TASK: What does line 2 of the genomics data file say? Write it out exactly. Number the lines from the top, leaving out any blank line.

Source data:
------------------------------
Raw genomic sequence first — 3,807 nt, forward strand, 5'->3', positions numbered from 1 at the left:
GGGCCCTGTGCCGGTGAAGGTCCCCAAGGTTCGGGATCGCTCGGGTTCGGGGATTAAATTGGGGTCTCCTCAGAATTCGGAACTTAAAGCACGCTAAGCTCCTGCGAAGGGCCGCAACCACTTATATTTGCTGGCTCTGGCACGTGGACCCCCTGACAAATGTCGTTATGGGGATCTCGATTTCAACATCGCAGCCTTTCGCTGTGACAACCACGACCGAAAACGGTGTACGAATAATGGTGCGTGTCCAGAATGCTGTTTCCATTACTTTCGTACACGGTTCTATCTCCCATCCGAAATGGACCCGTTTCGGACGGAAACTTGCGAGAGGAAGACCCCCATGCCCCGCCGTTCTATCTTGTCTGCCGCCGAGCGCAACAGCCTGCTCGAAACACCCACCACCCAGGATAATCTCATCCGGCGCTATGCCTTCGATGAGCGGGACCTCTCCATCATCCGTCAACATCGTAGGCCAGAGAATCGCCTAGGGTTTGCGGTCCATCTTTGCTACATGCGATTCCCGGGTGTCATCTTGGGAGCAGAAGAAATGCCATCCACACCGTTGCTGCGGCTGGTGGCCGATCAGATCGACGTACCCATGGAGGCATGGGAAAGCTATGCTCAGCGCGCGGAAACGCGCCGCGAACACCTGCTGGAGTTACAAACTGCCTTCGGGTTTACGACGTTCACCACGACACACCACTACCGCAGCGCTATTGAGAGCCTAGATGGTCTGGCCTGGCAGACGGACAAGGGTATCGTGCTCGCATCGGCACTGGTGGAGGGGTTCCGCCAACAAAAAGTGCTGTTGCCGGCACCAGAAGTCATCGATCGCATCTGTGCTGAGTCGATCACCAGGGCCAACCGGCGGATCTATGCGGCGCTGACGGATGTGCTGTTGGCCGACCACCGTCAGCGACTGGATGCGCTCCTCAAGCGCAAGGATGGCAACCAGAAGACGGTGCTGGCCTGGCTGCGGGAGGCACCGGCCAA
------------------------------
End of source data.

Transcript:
GGGCCCTGTGCCGGTGAAGGTCCCCAAGGTTCGGGATCGCTCGGGTTCGGGGATTAAATTGGGGTCTCCTCAGAATTCGGAACTTAAAGCACGCTAAGCTCCTGCGAAGGGCCGCAACCACTTATATTTGCTGGCTCTGGCACGTGGACCCCCTGACAAATGTCGTTATGGGGATCTCGATTTCAACATCGCAGCCTTTCGCTGTGACAACCACGACCGAAAACGGTGTACGAATAATGGTGCGTGTCCAGAATGCTGTTTCCATTACTTTCGTACACGGTTCTATCTCCCATCCGAAATGGACCCGTTTCGGACGGAAACTTGCGAGAGGAAGACCCCCATGCCCCGCCGTTCTATCTTGTCTGCCGCCGAGCGCAACAGCCTGCTCGAAACACCCACCACCCAGGATAATCTCATCCGGCGCTATGCCTTCGATGAGCGGGACCTCTCCATCATCCGTCAACATCGTAGGCCAGAGAATCGCCTAGGGTTTGCGGTCCATCTTTGCTACATGCGATTCCCGGGTGTCATCTTGGGAGCAGAAGAAATGCCATCCACACCGTTGCTGCGGCTGGTGGCCGATCAGATCGACGTACCCATGGAGGCATGGGAAAGCTATGCTCAGCGCGCGGAAACGCGCCGCGAACACCTGCTGGAGTTACAAACTGCCTTCGGGTTTACGACGTTCACCACGACACACCACTACCGCAGCGCTATTGAGAGCCTAGATGGTCTGGCCTGGCAGACGGACAAGGGTATCGTGCTCGCATCGGCACTGGTGGAGGGGTTCCGCCAACAAAAAGTGCTGTTGCCGGCACCAGAAGTCATCGATCGCATCTGTGCTGAGTCGATCACCAGGGCCAACCGGCGGATCTATGCGGCGCTGACGGATGTGCTGTTGGCCGACCACCGTCAGCGACTGGATGCGCTCCTCAAGCGCAAGGATGGCAACCAGAAGACGGTGCTGGCCTGGCTGCGGGAGGCACCGGCCAA